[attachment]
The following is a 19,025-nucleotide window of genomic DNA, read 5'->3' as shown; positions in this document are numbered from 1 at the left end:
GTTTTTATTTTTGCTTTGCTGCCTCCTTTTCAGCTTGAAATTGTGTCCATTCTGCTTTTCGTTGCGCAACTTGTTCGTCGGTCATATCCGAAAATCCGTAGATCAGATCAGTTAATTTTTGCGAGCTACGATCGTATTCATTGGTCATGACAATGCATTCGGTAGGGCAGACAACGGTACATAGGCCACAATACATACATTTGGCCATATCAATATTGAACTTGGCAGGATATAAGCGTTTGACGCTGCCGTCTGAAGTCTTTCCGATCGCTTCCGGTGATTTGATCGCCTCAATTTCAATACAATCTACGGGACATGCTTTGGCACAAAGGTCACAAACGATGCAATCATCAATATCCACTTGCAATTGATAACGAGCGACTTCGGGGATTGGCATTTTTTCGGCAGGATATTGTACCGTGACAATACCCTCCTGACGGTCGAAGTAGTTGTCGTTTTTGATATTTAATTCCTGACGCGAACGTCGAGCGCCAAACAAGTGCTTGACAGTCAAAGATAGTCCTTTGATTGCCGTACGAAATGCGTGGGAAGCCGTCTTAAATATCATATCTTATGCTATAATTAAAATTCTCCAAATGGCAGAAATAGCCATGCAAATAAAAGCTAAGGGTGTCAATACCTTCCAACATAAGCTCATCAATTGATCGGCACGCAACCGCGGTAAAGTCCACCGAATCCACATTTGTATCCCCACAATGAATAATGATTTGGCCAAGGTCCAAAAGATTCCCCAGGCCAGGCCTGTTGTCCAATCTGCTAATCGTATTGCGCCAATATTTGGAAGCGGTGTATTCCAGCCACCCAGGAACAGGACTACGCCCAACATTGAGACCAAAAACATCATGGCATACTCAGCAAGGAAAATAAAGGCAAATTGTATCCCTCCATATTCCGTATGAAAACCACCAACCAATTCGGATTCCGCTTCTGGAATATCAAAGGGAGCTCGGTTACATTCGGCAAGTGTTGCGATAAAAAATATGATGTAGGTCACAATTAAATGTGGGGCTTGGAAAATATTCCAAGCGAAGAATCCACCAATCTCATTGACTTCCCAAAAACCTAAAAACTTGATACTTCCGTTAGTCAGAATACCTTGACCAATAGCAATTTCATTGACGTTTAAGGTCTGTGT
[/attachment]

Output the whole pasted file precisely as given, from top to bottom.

The following is a 19,025-nucleotide window of genomic DNA, read 5'->3' as shown; positions in this document are numbered from 1 at the left end:
GTTTTTATTTTTGCTTTGCTGCCTCCTTTTCAGCTTGAAATTGTGTCCATTCTGCTTTTCGTTGCGCAACTTGTTCGTCGGTCATATCCGAAAATCCGTAGATCAGATCAGTTAATTTTTGCGAGCTACGATCGTATTCATTGGTCATGACAATGCATTCGGTAGGGCAGACAACGGTACATAGGCCACAATACATACATTTGGCCATATCAATATTGAACTTGGCAGGATATAAGCGTTTGACGCTGCCGTCTGAAGTCTTTCCGATCGCTTCCGGTGATTTGATCGCCTCAATTTCAATACAATCTACGGGACATGCTTTGGCACAAAGGTCACAAACGATGCAATCATCAATATCCACTTGCAATTGATAACGAGCGACTTCGGGGATTGGCATTTTTTCGGCAGGATATTGTACCGTGACAATACCCTCCTGACGGTCGAAGTAGTTGTCGTTTTTGATATTTAATTCCTGACGCGAACGTCGAGCGCCAAACAAGTGCTTGACAGTCAAAGATAGTCCTTTGATTGCCGTACGAAATGCGTGGGAAGCCGTCTTAAATATCATATCTTATGCTATAATTAAAATTCTCCAAATGGCAGAAATAGCCATGCAAATAAAAGCTAAGGGTGTCAATACCTTCCAACATAAGCTCATCAATTGATCGGCACGCAACCGCGGTAAAGTCCACCGAATCCACATTTGTATCCCCACAATGAATAATGATTTGGCCAAGGTCCAAAAGATTCCCCAGGCCAGGCCTGTTGTCCAATCTGCTAATCGTATTGCGCCAATATTTGGAAGCGGTGTATTCCAGCCACCCAGGAACAGGACTACGCCCAACATTGAGACCAAAAACATCATGGCATACTCAGCAAGGAAAATAAAGGCAAATTGTATCCCTCCATATTCCGTATGAAAACCACCAACCAATTCGGATTCCGCTTCTGGAATATCAAAGGGAGCTCGGTTACATTCGGCAAGTGTTGCGATAAAAAATATGATGTAGGTCACAATTAAATGTGGGGCTTGGAAAATATTCCAAGCGAAGAATCCACCAATCTCATTGACTTCCCAAAAACCTAAAAACTTGATACTTCCGTTAGTCAGAATACCTTGACCAATAGCAATTTCATTGACGTTTAAGGTCTGTGT